Even though Argentina and Chile are both members of the multilateral OECD Global Forum on Tax Co-operation (OECD Global Forum), tax treaty relations are still grounded in bilateral agreements and as a result issues of tax avoidance, fiscal evasion and other treaty abuses are managed at that level.
Today these two South American neighbours have made public their inability to resolve the problems with their long-standing tax treaty and so the Argentine government has announced that it will unilaterally terminate this 1976 agreement on December 31, this year.
In public international law circles the decision to termination a treaty is a drastic one usually indicative of a significant deterioration in diplomatic relations. Unfortunately, this is not the first time that Argentina has resorted to treaty termination as a means of managing the operation of its bilateral tax compacts. In fact it has recently cancelled tax treaties with Switzerland and Austria, also members of the OECD Global Forum.
The Argentina-Chile Tax Treaty uses the ‘exemption’ method to avoid the double taxation of their residents in respect of income taxes, and in the case of Argentines investing in Chile, housing taxes, as long as the Argentine resident is paying taxes in his home state.
Six Months to Try
According to the termination clause in the treaty the parties have six months to try to renegotiate a new agreement and even though they have been in the process of renegotiation for several months Argentine ambassador in Chile Ginés González remains confident that it can reach a new deal that will more accurately reflect modern fiscal realities.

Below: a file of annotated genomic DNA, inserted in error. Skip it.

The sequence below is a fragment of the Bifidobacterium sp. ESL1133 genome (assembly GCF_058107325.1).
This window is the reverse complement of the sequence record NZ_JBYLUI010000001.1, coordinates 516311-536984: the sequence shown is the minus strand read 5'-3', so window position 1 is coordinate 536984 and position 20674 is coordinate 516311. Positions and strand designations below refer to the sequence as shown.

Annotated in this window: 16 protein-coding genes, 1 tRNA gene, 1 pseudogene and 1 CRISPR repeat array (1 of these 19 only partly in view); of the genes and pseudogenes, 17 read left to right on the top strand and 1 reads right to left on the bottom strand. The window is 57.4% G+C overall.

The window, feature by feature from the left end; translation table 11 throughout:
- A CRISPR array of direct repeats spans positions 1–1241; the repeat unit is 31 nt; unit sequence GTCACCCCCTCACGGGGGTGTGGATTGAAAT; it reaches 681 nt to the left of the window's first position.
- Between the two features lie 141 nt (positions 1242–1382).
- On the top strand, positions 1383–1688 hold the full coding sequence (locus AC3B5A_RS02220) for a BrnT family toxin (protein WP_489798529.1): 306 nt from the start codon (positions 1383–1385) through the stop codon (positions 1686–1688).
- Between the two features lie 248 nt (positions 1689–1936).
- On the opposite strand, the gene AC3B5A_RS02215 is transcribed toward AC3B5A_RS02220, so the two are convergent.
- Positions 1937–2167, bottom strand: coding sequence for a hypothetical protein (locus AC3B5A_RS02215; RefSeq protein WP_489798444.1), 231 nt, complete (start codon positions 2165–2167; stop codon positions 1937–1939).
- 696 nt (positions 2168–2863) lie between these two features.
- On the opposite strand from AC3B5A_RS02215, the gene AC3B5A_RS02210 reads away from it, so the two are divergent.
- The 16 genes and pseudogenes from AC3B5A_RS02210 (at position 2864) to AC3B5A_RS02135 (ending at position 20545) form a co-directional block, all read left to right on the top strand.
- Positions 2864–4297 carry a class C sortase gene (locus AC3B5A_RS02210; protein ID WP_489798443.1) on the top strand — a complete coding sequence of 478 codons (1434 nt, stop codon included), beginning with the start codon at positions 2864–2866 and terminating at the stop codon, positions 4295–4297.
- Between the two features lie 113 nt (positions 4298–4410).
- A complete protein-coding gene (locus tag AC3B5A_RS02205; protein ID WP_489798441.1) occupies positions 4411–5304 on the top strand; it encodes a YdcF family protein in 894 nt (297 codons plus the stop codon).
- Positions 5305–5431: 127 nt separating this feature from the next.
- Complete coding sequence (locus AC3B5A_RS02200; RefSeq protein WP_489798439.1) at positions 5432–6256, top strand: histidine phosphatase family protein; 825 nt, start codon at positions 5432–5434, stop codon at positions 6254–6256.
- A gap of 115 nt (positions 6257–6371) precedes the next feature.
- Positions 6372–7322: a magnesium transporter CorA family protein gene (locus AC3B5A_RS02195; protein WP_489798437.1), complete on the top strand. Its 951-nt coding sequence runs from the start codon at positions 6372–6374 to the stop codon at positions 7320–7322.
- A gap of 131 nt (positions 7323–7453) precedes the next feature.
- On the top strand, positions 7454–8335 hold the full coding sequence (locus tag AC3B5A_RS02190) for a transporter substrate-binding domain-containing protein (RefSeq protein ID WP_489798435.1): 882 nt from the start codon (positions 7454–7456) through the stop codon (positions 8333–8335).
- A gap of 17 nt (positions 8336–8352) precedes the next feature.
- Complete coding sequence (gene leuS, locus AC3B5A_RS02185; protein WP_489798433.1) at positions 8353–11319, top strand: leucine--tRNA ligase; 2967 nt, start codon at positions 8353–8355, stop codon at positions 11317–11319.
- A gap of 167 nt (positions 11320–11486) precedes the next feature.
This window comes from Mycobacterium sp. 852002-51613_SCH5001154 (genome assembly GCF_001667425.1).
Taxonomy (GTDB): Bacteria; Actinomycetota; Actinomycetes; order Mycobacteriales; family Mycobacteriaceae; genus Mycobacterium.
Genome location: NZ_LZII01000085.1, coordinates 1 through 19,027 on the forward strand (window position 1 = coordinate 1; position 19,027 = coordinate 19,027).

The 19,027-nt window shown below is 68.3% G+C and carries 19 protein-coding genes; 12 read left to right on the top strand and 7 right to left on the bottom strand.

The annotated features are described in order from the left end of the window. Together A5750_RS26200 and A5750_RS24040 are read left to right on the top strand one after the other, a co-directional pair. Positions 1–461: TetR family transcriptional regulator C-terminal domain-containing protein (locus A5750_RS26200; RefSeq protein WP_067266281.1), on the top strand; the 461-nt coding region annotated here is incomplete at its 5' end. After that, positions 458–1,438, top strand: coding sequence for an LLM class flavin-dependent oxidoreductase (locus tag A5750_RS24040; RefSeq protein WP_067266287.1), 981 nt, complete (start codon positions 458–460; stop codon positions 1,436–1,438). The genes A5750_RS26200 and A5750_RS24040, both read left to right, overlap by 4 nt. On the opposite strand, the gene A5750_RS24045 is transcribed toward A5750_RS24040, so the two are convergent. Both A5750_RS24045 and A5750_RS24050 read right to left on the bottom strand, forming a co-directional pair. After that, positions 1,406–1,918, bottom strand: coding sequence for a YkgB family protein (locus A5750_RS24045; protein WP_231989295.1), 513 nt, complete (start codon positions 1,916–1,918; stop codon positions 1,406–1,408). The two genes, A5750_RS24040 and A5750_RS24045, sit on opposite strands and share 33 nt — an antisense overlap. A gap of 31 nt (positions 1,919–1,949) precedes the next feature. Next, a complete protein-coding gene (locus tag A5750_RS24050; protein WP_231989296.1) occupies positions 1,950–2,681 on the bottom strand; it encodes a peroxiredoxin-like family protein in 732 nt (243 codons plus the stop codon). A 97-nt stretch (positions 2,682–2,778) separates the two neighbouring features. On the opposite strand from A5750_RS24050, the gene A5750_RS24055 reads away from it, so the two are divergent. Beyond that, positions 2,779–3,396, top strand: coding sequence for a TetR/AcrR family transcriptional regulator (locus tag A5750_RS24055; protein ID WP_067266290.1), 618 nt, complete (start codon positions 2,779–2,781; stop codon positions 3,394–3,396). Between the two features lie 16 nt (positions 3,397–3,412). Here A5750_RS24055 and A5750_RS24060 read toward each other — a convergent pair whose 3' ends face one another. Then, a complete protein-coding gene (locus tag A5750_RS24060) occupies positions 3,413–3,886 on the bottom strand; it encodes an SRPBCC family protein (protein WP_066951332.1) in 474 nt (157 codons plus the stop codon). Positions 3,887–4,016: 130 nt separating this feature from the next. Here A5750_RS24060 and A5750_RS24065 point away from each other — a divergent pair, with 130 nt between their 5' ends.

If the parties fail to agree a new treaty then presumably there will be no legal basis for the exchange of taxpayer information in accordance with the international standard because the 2006 Administrative Agreement on Exchange of Tax Information on a Reciprocal Basis which complements the existing treaty will not be applicable either in the absence of the underlying tax treaty.
OECD Global Forum ‘Fallout’?
Argentina and Chile are major trading partners and given the real concerns about fiscal evasion and elusion it would seem that this scenario is the best example of the need for an instrument to provide for tax co-operation whether using a tax treaty or a tax information exchange agreement.
Indeed, the existence of other agreements that Argentina and Chile may have with other OECD Global Forum members providing for exchange of tax information where the level of trade with these partners is miniscule or the likelihood of a request being made remote is irrelevant in a determination about whether there is in fact effective tax information exchange in Chile and Argentina.
Chile has already passed its Phase I Assessment with its Phase II Assessment scheduled for early next year. The OECD Global Forum has agreed to allow Argentina to undergo a combined Phase I and II Assessment later this year. It will be interesting to see how the OECD Global Forum Peer Review methodology treats this termination in the event that no replacement agreement is confirmed before either assessment starts.